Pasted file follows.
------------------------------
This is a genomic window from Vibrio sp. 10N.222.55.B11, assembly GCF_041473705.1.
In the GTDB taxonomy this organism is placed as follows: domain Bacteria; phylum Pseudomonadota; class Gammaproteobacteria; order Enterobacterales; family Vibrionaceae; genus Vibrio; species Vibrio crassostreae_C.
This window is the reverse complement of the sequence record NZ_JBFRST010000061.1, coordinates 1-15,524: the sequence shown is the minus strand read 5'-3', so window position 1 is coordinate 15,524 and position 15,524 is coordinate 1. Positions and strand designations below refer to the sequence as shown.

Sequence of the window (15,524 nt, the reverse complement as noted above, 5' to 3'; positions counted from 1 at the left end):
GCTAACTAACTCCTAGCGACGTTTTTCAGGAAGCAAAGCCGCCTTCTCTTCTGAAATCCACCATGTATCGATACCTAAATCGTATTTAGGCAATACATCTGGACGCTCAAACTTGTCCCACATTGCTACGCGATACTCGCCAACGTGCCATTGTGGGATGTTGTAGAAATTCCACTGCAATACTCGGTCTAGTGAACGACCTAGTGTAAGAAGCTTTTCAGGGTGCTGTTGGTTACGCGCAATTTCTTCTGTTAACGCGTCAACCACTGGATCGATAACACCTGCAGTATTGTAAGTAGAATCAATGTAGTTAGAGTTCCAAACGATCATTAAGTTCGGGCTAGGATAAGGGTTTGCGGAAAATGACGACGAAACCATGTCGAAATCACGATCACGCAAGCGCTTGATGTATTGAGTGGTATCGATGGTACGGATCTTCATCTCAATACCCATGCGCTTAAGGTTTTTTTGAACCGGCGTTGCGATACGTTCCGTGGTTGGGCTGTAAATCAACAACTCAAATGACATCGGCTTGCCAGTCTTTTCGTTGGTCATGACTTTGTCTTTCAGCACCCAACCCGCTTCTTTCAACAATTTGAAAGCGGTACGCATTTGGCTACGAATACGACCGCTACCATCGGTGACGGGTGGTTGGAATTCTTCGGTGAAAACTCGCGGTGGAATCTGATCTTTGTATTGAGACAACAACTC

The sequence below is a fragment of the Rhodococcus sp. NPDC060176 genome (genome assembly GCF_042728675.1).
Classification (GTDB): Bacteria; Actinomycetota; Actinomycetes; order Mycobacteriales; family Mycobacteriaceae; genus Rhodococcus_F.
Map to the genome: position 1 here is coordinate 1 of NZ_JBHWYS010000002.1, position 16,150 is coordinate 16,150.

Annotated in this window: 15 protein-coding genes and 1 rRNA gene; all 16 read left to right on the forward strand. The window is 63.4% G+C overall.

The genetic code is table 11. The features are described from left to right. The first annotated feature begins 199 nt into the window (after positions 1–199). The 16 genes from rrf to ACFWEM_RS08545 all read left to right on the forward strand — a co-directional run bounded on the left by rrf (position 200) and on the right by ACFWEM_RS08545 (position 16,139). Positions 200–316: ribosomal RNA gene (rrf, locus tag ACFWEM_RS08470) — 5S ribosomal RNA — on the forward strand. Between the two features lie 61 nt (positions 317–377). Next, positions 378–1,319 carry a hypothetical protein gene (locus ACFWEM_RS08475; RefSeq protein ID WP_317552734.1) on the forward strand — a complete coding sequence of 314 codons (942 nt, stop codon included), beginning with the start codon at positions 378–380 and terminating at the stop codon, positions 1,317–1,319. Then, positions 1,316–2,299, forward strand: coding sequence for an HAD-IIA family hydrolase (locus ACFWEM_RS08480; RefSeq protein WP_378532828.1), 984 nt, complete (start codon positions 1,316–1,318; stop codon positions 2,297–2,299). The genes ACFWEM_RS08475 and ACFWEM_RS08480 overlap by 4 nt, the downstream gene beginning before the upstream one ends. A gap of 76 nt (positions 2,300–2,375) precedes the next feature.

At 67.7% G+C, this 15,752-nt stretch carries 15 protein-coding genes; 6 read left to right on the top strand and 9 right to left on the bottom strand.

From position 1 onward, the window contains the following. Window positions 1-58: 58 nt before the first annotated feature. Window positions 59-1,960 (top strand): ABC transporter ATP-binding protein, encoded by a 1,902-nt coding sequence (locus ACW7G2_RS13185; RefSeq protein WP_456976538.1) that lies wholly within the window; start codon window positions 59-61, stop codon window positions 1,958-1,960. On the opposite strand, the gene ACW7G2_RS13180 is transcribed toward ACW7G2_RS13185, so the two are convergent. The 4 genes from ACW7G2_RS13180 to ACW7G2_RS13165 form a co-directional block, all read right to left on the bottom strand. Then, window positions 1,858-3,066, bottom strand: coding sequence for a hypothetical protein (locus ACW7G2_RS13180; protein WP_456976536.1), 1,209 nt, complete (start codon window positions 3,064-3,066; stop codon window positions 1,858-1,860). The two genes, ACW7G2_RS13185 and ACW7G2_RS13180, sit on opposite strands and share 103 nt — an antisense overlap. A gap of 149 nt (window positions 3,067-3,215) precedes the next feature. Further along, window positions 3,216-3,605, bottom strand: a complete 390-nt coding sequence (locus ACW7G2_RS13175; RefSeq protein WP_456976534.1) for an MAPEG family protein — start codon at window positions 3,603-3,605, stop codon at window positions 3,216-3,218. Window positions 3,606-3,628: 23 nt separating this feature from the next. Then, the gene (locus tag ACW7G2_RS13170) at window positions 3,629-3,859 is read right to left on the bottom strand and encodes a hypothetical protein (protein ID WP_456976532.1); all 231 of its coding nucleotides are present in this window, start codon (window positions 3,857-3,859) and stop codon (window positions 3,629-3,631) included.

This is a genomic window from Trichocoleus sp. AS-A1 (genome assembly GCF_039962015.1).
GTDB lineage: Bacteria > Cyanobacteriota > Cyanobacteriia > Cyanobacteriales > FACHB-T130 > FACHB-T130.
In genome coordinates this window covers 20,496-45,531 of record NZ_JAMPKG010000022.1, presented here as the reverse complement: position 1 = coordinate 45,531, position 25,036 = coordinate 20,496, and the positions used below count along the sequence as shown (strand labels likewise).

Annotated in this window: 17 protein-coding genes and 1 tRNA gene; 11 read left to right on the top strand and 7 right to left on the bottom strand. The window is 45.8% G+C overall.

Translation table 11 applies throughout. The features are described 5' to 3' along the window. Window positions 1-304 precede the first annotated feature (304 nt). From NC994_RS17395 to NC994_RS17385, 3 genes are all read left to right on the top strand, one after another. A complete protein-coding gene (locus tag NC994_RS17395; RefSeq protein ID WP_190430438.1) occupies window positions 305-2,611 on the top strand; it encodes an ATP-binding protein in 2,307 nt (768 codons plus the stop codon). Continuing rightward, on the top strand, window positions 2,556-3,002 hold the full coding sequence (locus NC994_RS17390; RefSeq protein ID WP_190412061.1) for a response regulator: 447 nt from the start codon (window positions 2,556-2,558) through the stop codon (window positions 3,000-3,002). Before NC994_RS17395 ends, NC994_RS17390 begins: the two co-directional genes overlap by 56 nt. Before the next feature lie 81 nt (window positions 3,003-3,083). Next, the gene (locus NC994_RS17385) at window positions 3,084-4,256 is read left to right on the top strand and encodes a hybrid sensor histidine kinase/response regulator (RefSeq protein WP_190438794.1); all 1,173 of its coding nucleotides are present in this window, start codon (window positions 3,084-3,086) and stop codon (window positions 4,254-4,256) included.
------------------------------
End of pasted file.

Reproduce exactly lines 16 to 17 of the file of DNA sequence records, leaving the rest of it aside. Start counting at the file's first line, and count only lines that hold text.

Annotated in this window: 17 protein-coding genes and 1 tRNA gene; 11 read left to right on the top strand and 7 right to left on the bottom strand. The window is 45.8% G+C overall.

Translation table 11 applies throughout. The features are described 5' to 3' along the window. Window positions 1-304 precede the first annotated feature (304 nt). From NC994_RS17395 to NC994_RS17385, 3 genes are all read left to right on the top strand, one after another. A complete protein-coding gene (locus tag NC994_RS17395; RefSeq protein ID WP_190430438.1) occupies window positions 305-2,611 on the top strand; it encodes an ATP-binding protein in 2,307 nt (768 codons plus the stop codon). Continuing rightward, on the top strand, window positions 2,556-3,002 hold the full coding sequence (locus NC994_RS17390; RefSeq protein ID WP_190412061.1) for a response regulator: 447 nt from the start codon (window positions 2,556-2,558) through the stop codon (window positions 3,000-3,002). Before NC994_RS17395 ends, NC994_RS17390 begins: the two co-directional genes overlap by 56 nt. Before the next feature lie 81 nt (window positions 3,003-3,083). Next, the gene (locus NC994_RS17385) at window positions 3,084-4,256 is read left to right on the top strand and encodes a hybrid sensor histidine kinase/response regulator (RefSeq protein WP_190438794.1); all 1,173 of its coding nucleotides are present in this window, start codon (window positions 3,084-3,086) and stop codon (window positions 4,254-4,256) included.